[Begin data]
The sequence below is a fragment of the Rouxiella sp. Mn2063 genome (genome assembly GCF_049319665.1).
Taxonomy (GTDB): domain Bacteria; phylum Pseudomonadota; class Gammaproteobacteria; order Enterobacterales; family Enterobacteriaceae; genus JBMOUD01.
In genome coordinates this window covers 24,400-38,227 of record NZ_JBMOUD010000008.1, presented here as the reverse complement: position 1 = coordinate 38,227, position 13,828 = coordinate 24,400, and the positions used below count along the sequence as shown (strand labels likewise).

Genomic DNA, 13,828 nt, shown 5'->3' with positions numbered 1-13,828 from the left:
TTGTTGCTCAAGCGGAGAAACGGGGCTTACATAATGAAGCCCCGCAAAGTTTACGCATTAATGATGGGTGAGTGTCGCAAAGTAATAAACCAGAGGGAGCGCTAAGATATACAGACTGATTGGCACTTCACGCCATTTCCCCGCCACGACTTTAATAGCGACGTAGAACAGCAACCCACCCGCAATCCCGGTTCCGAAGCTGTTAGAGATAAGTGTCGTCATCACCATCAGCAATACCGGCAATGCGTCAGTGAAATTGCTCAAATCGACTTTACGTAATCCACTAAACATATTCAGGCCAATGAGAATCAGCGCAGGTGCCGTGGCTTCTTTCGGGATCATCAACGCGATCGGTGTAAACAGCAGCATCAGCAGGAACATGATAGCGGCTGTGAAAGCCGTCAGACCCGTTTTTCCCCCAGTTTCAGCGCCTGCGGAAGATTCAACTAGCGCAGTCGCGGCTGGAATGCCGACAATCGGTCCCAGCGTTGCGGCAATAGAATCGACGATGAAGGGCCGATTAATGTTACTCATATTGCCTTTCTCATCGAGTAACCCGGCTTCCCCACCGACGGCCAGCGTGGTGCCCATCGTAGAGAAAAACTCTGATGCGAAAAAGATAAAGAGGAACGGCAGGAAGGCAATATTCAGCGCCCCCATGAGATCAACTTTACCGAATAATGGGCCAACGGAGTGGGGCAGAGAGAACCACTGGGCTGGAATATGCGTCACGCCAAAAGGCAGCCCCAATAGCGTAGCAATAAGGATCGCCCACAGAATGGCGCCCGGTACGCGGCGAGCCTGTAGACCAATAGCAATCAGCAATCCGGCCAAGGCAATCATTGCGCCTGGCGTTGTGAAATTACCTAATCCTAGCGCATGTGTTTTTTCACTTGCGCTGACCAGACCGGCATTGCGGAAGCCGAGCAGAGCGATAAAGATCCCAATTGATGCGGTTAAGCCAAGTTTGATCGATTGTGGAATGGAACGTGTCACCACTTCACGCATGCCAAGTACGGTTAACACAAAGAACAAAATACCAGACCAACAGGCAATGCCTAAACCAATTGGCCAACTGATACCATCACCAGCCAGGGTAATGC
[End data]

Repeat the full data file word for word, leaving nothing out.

The sequence below is a fragment of the Rouxiella sp. Mn2063 genome (genome assembly GCF_049319665.1).
Taxonomy (GTDB): domain Bacteria; phylum Pseudomonadota; class Gammaproteobacteria; order Enterobacterales; family Enterobacteriaceae; genus JBMOUD01.
In genome coordinates this window covers 24,400-38,227 of record NZ_JBMOUD010000008.1, presented here as the reverse complement: position 1 = coordinate 38,227, position 13,828 = coordinate 24,400, and the positions used below count along the sequence as shown (strand labels likewise).

Genomic DNA, 13,828 nt, shown 5'->3' with positions numbered 1-13,828 from the left:
TTGTTGCTCAAGCGGAGAAACGGGGCTTACATAATGAAGCCCCGCAAAGTTTACGCATTAATGATGGGTGAGTGTCGCAAAGTAATAAACCAGAGGGAGCGCTAAGATATACAGACTGATTGGCACTTCACGCCATTTCCCCGCCACGACTTTAATAGCGACGTAGAACAGCAACCCACCCGCAATCCCGGTTCCGAAGCTGTTAGAGATAAGTGTCGTCATCACCATCAGCAATACCGGCAATGCGTCAGTGAAATTGCTCAAATCGACTTTACGTAATCCACTAAACATATTCAGGCCAATGAGAATCAGCGCAGGTGCCGTGGCTTCTTTCGGGATCATCAACGCGATCGGTGTAAACAGCAGCATCAGCAGGAACATGATAGCGGCTGTGAAAGCCGTCAGACCCGTTTTTCCCCCAGTTTCAGCGCCTGCGGAAGATTCAACTAGCGCAGTCGCGGCTGGAATGCCGACAATCGGTCCCAGCGTTGCGGCAATAGAATCGACGATGAAGGGCCGATTAATGTTACTCATATTGCCTTTCTCATCGAGTAACCCGGCTTCCCCACCGACGGCCAGCGTGGTGCCCATCGTAGAGAAAAACTCTGATGCGAAAAAGATAAAGAGGAACGGCAGGAAGGCAATATTCAGCGCCCCCATGAGATCAACTTTACCGAATAATGGGCCAACGGAGTGGGGCAGAGAGAACCACTGGGCTGGAATATGCGTCACGCCAAAAGGCAGCCCCAATAGCGTAGCAATAAGGATCGCCCACAGAATGGCGCCCGGTACGCGGCGAGCCTGTAGACCAATAGCAATCAGCAATCCGGCCAAGGCAATCATTGCGCCTGGCGTTGTGAAATTACCTAATCCTAGCGCATGTGTTTTTTCACTTGCGCTGACCAGACCGGCATTGCGGAAGCCGAGCAGAGCGATAAAGATCCCAATTGATGCGGTTAAGCCAAGTTTGATCGATTGTGGAATGGAACGTGTCACCACTTCACGCATGCCAAGTACGGTTAACACAAAGAACAAAATACCAGACCAACAGGCAATGCCTAAACCAATTGGCCAACTGATACCATCACCAGCCAGGGTAATGC